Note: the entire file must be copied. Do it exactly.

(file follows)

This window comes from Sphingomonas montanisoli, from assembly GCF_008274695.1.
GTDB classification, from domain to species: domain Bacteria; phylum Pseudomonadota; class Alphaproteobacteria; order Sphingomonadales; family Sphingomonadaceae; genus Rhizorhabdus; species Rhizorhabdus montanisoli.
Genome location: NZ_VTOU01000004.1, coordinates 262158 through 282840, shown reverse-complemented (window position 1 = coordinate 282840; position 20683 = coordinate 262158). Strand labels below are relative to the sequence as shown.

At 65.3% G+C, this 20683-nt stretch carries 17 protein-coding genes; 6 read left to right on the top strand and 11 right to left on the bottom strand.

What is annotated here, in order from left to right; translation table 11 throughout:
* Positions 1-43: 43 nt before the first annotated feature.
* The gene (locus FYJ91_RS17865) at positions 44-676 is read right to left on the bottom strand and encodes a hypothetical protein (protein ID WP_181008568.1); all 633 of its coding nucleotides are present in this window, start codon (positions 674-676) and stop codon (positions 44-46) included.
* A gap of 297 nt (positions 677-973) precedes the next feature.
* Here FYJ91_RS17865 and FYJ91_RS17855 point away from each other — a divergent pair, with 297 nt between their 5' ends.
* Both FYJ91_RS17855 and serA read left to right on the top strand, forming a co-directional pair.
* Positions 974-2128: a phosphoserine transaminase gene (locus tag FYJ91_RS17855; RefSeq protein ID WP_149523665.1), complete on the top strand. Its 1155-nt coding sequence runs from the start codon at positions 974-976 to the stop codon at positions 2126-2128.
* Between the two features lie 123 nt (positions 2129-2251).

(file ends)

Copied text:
This window comes from Sphingomonas montanisoli, from assembly GCF_008274695.1.
GTDB classification, from domain to species: domain Bacteria; phylum Pseudomonadota; class Alphaproteobacteria; order Sphingomonadales; family Sphingomonadaceae; genus Rhizorhabdus; species Rhizorhabdus montanisoli.
Genome location: NZ_VTOU01000004.1, coordinates 262158 through 282840, shown reverse-complemented (window position 1 = coordinate 282840; position 20683 = coordinate 262158). Strand labels below are relative to the sequence as shown.

At 65.3% G+C, this 20683-nt stretch carries 17 protein-coding genes; 6 read left to right on the top strand and 11 right to left on the bottom strand.

What is annotated here, in order from left to right; translation table 11 throughout:
* Positions 1-43: 43 nt before the first annotated feature.
* The gene (locus FYJ91_RS17865) at positions 44-676 is read right to left on the bottom strand and encodes a hypothetical protein (protein ID WP_181008568.1); all 633 of its coding nucleotides are present in this window, start codon (positions 674-676) and stop codon (positions 44-46) included.
* A gap of 297 nt (positions 677-973) precedes the next feature.
* Here FYJ91_RS17865 and FYJ91_RS17855 point away from each other — a divergent pair, with 297 nt between their 5' ends.
* Both FYJ91_RS17855 and serA read left to right on the top strand, forming a co-directional pair.
* Positions 974-2128: a phosphoserine transaminase gene (locus tag FYJ91_RS17855; RefSeq protein ID WP_149523665.1), complete on the top strand. Its 1155-nt coding sequence runs from the start codon at positions 974-976 to the stop codon at positions 2126-2128.
* Between the two features lie 123 nt (positions 2129-2251).